What a culture eats can say a lot about its character. It's called cuisine, doofus, and a lot of countries have one iconic dish that is the most widely eaten thing within its borders. But how do these meals stack up, say, from a taste and ingredient standpoint? We set out to rank them, from least impressive to world-class.
Naturally, not every country has a most-loved pick, and some are just too big and diverse -- we're looking at you, India -- to pick one. So, without further ado (or any tandoori), here are 27 countries' favorite dishes going head-to-head:
Credit: Flickr/Funky Tee
What it is: Fermented shark
Why it placed where it did: Sharks in the movies seem to have a big appetite for people, but the reciprocal isn't really true; Anthony Bourdain tried this stuff -- rotten, fermented shark -- and said it's the worst thing he's ever eaten. And that dude's eaten raw seal eyeball. And probably a lot of other things that weren't on his show.
Credit: Flickr/Mike Krzeszak
What it is: Sauerkraut and meat stew
Why it placed where it did: This Polish hunter's stew is assuredly hearty, but that's about all it's got going for it. Best washed down with Sobieski. The vodka. Not the Leelee.
What it is: Mashed potatoes and kale
Why it placed where it did: Despite being the subject of many a jaunty Irish tune, colcannon isn't too awe-inspiring of a dish. Fun to say, though. Especially after a few pints of Uncle Arthur.
Credit: Flickr/N Wong
What it is: Mussels and fries
Why it placed where it did: When you get mussels at any Belgian restaurant, you usually get a huge portion -- and that can be a good thing or a bad thing, depending on your personal level of affection for mussels ("meh," says I). The fries are universal. As are the Mussels from Brussels jokes.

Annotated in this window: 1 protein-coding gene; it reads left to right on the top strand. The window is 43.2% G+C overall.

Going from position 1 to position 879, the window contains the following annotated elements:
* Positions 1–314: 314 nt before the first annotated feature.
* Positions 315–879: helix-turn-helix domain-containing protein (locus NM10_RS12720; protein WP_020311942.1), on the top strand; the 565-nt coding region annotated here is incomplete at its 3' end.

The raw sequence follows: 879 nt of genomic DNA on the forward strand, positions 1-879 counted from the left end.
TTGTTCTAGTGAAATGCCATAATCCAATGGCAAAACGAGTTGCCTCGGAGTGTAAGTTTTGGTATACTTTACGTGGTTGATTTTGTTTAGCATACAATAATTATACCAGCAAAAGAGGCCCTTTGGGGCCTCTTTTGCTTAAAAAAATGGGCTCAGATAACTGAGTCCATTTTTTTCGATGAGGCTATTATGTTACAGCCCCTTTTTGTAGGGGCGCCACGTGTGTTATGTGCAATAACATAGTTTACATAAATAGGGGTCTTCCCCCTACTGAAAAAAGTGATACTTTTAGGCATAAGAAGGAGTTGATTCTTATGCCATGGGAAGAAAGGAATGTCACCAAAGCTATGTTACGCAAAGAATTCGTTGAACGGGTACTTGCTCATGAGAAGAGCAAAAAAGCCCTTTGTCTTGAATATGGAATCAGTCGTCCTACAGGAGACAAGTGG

What it is: Mashed fava beans in oil with cumin
Why it placed where it did: In addition to being a favorite of Dr. Hannibal Lecter, fava beans are just plain OK. Kinda lacking in the food group department (it could use some pita), though.
What it is: White beans, vegetables, and olive oil stew
Why it placed where it did: The last entrant in the "IT'S JUST BEANS" category is Greece, whose fasolada is a stew with big white beans and olive oil and some veggies, like tomatoes and peppers. It was supposedly the dish most heavily favored by the ancient Greeks, and those guys invented democracy... but, like this dish, their version wasn't perfect.
What it is: Danish meatballs
Why it placed where it did: These aren't technically meatballs; more like minced meat dumplings that are composed of veal, beef, or pork. They're generally served with boiled potatoes and gravy. Rated middle-of-the-road because the meat factor is there, but they're a bit lacking in imagination -- like the similarly named 1979 Bill Murray vehicle (That's right, we said it!).
What it is: Vinegar-stewed meat
Why it placed where it did: The word "adobo" is a loanword from Spanish, which was first used by explorers when they experienced the cooking of the Philippine islands. It means "marinade," and that's pretty much what adobo is -- any meat simmered in vinegar, soy sauce, and other stuff until it's tender. It's delicious, but there are better meat preparations on this list.
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